Trinity Bowman

Trinity Bowman

Eckville Students demonstrate their historical knowledge

Students at Eckville Junior Senior High School prepared a number of history projects for the school Heritage Fair.

  • Apr. 27, 2017 11:00 a.m.

In honour of Canada’s upcoming 150th anniversary, students at Eckville Junior Senior High School delved into the country’s rich history with an assortment of historical projects, at the school’s 2017 Heritage Fair, on April 19.

Everything from Canadian parks and trains, to artwork and the Olympics was included in the scope of the studied knowledge of the Grade 7s and 8s presenting their work in the school gymnasium, in the afternoon and evening.

“This fair has its historical roots with the Bronfman family. They saw the annual results published on Canadians’ actual knowledge of history, and they were less than overwhelmed with the results,” said Principal and Teacher Brian Holland, taking a break from judging projects in the school gymnasium to chat with the Sylvan Lake News. “So they began what became known as the Great Canadian Heritage Fair.”

The school’s Heritage Fair has been an on-again-off-again event in Eckville for the past couple of decades, Holland noted. It was, at first, only part of the Grade 8 program, but was expanded to include Grade 7s, as well. The only restriction on the content of the students’ work was that it had to tie in, somehow, with Canada’s 150th anniversary.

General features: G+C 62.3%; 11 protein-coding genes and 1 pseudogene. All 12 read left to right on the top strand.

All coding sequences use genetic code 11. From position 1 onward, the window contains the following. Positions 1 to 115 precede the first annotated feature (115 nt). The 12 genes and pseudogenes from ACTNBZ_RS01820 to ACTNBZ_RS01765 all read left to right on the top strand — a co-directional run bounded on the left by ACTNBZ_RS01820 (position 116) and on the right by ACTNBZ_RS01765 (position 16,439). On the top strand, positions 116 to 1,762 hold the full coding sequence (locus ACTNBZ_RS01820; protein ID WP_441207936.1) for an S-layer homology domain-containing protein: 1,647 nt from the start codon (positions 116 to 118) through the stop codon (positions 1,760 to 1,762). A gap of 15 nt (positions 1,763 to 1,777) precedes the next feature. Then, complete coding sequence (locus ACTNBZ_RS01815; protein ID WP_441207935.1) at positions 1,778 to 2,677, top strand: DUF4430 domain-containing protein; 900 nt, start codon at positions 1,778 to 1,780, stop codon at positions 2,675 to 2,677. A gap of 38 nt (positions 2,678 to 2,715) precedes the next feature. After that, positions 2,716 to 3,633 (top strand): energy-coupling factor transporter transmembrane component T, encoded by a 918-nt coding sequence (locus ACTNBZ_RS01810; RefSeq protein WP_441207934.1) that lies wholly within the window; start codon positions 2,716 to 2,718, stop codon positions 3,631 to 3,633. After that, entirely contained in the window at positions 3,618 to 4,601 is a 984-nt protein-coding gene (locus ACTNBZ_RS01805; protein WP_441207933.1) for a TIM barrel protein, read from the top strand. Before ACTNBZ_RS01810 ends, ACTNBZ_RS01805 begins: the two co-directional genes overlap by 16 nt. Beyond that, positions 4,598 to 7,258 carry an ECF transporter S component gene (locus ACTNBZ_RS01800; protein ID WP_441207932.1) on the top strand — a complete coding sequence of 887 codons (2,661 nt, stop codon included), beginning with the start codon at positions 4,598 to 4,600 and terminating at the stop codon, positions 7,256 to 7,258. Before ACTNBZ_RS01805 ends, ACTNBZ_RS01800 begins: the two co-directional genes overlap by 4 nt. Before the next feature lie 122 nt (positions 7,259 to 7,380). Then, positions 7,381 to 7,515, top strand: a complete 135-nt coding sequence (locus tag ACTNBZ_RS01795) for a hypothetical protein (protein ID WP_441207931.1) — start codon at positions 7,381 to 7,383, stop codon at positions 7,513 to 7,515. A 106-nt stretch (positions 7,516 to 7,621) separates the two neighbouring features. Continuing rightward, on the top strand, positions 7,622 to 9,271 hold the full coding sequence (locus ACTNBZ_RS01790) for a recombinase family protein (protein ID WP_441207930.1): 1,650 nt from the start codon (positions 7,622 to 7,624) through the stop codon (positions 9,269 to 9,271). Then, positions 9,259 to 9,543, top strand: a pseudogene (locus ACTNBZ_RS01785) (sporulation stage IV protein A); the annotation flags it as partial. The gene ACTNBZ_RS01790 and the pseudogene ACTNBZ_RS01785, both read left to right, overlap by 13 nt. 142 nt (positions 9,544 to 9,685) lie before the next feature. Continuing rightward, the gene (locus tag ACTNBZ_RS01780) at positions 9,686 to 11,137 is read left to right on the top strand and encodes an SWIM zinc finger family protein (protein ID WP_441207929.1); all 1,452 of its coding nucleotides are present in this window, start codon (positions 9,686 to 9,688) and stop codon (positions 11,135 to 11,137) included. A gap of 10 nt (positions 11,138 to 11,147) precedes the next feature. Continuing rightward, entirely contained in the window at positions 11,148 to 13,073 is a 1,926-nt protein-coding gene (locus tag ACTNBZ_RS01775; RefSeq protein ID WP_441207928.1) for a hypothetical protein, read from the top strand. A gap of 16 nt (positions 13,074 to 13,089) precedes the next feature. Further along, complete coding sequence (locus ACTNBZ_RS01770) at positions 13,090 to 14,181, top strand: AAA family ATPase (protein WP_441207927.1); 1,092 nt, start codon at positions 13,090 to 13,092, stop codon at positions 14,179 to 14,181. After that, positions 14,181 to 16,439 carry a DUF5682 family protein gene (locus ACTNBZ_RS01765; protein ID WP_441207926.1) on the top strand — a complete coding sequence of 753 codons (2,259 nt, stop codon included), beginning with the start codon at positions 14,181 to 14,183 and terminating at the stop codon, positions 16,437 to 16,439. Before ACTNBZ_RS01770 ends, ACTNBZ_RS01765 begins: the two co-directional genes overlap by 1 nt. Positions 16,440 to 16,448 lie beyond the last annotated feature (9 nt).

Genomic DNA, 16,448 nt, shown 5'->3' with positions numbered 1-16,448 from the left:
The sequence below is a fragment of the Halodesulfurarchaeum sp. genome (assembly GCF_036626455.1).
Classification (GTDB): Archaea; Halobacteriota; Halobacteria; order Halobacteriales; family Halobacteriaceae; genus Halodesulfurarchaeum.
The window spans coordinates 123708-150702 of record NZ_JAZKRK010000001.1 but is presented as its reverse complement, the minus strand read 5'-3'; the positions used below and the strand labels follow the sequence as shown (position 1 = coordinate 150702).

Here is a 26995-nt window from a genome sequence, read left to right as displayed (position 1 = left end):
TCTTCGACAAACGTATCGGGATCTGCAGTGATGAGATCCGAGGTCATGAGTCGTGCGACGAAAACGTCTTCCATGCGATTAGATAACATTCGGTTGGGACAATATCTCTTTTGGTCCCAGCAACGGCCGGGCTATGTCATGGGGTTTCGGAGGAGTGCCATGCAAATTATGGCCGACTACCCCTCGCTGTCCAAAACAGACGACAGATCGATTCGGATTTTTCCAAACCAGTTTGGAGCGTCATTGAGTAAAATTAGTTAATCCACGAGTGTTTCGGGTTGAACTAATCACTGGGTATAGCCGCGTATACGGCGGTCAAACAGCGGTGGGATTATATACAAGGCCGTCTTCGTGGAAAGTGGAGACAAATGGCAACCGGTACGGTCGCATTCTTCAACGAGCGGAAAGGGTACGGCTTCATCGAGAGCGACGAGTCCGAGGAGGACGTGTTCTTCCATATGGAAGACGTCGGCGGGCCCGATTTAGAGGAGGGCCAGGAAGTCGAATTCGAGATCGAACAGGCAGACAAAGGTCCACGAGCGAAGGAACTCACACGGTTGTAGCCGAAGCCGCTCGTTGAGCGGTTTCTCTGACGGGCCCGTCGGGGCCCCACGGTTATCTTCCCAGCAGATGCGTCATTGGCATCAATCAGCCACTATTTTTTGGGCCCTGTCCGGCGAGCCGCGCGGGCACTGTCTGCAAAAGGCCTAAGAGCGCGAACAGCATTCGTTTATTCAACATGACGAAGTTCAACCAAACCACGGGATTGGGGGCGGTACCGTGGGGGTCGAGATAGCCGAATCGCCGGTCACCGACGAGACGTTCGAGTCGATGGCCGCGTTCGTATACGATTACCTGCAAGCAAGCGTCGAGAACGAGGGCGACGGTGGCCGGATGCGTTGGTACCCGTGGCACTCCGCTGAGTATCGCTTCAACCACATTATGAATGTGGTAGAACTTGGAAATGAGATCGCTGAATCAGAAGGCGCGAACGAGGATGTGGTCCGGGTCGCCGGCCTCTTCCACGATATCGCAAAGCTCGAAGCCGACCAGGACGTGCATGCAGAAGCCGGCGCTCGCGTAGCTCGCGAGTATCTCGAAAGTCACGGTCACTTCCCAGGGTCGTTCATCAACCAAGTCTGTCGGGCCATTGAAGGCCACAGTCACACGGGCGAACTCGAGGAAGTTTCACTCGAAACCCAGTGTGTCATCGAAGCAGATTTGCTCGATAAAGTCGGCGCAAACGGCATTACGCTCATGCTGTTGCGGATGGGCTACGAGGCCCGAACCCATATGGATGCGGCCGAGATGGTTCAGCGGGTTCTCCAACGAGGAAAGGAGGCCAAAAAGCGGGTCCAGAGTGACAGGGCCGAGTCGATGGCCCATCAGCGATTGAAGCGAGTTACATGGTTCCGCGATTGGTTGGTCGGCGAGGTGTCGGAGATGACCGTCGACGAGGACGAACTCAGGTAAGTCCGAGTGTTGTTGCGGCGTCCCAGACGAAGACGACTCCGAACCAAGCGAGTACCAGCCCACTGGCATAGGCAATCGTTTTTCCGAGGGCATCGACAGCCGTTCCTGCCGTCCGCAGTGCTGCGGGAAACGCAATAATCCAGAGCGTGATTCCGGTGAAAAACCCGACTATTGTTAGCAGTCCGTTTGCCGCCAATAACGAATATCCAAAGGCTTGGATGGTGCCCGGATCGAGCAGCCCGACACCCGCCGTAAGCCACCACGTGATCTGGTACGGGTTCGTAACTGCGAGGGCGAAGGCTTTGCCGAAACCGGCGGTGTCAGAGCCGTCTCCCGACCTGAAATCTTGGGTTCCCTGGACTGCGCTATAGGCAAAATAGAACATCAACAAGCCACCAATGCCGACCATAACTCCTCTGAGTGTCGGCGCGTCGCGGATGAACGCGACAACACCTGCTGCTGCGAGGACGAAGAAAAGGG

“They did a real nice job, looking at the history of these developments throughout the past 150 years,” said Holland. “It allowed them to head down avenues where they had a natural interest, curiosity or even family background.”

Holland intimated that it never ceases to amaze him how unique and interesting some of the students’ projects can be, adding “I’ve been around for the duration of this, and there are always different ideas that pop up from time to time.”

He added, “You’d think everything has been exhausted, but someone always finds a way to take a new angle, or finds a new area or passion they enjoy. It’s always impressive.”

The projects were evaluated a minimum of four times by a panel of teachers acting as judges and community/volunteer judges, throughout the day. This year, Holland noted with anticipation that some of the projects may be taken to the provincial level, at the Heritage Fair set to take place in Calgary, on the second weekend of May.

“The first time students are judged on their projects, they are quite nervous it’s the first time they’ve done something like this, and each successive time, they feel a little more confident about themselves,” said Holland. “One of the big reasons I believe in this is public speaking is such a phobia for many people.

“This dips their toe in (public speaking), in a safer kind of environment, in front of a smaller group, so it doesn’t become this 800-pound gorilla when they have to do it the next time around.”

 

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